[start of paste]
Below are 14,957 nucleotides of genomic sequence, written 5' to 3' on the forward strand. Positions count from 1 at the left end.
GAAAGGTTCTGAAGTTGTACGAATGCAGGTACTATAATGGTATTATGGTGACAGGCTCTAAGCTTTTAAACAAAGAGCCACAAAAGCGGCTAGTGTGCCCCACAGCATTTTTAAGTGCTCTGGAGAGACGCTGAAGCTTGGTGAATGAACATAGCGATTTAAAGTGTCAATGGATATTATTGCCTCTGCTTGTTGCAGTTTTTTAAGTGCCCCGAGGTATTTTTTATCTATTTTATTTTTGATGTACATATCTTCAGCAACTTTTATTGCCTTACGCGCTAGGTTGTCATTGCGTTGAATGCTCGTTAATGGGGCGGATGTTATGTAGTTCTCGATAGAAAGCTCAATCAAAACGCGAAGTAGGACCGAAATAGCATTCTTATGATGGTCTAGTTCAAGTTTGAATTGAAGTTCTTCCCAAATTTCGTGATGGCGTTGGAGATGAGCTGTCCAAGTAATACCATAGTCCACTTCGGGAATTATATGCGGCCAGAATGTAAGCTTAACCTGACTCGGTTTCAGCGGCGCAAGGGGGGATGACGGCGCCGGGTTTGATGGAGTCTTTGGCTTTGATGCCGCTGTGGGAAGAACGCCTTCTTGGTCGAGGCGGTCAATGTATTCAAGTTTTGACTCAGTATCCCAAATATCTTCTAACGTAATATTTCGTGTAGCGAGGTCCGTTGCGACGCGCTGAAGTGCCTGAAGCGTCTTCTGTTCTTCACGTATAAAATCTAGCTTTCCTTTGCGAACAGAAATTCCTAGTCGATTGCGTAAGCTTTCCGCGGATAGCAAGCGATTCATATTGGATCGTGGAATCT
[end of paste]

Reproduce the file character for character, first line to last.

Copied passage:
Below are 14,957 nucleotides of genomic sequence, written 5' to 3' on the forward strand. Positions count from 1 at the left end.
GAAAGGTTCTGAAGTTGTACGAATGCAGGTACTATAATGGTATTATGGTGACAGGCTCTAAGCTTTTAAACAAAGAGCCACAAAAGCGGCTAGTGTGCCCCACAGCATTTTTAAGTGCTCTGGAGAGACGCTGAAGCTTGGTGAATGAACATAGCGATTTAAAGTGTCAATGGATATTATTGCCTCTGCTTGTTGCAGTTTTTTAAGTGCCCCGAGGTATTTTTTATCTATTTTATTTTTGATGTACATATCTTCAGCAACTTTTATTGCCTTACGCGCTAGGTTGTCATTGCGTTGAATGCTCGTTAATGGGGCGGATGTTATGTAGTTCTCGATAGAAAGCTCAATCAAAACGCGAAGTAGGACCGAAATAGCATTCTTATGATGGTCTAGTTCAAGTTTGAATTGAAGTTCTTCCCAAATTTCGTGATGGCGTTGGAGATGAGCTGTCCAAGTAATACCATAGTCCACTTCGGGAATTATATGCGGCCAGAATGTAAGCTTAACCTGACTCGGTTTCAGCGGCGCAAGGGGGGATGACGGCGCCGGGTTTGATGGAGTCTTTGGCTTTGATGCCGCTGTGGGAAGAACGCCTTCTTGGTCGAGGCGGTCAATGTATTCAAGTTTTGACTCAGTATCCCAAATATCTTCTAACGTAATATTTCGTGTAGCGAGGTCCGTTGCGACGCGCTGAAGTGCCTGAAGCGTCTTCTGTTCTTCACGTATAAAATCTAGCTTTCCTTTGCGAACAGAAATTCCTAGTCGATTGCGTAAGCTTTCCGCGGATAGCAAGCGATTCATATTGGATCGTGGAATCT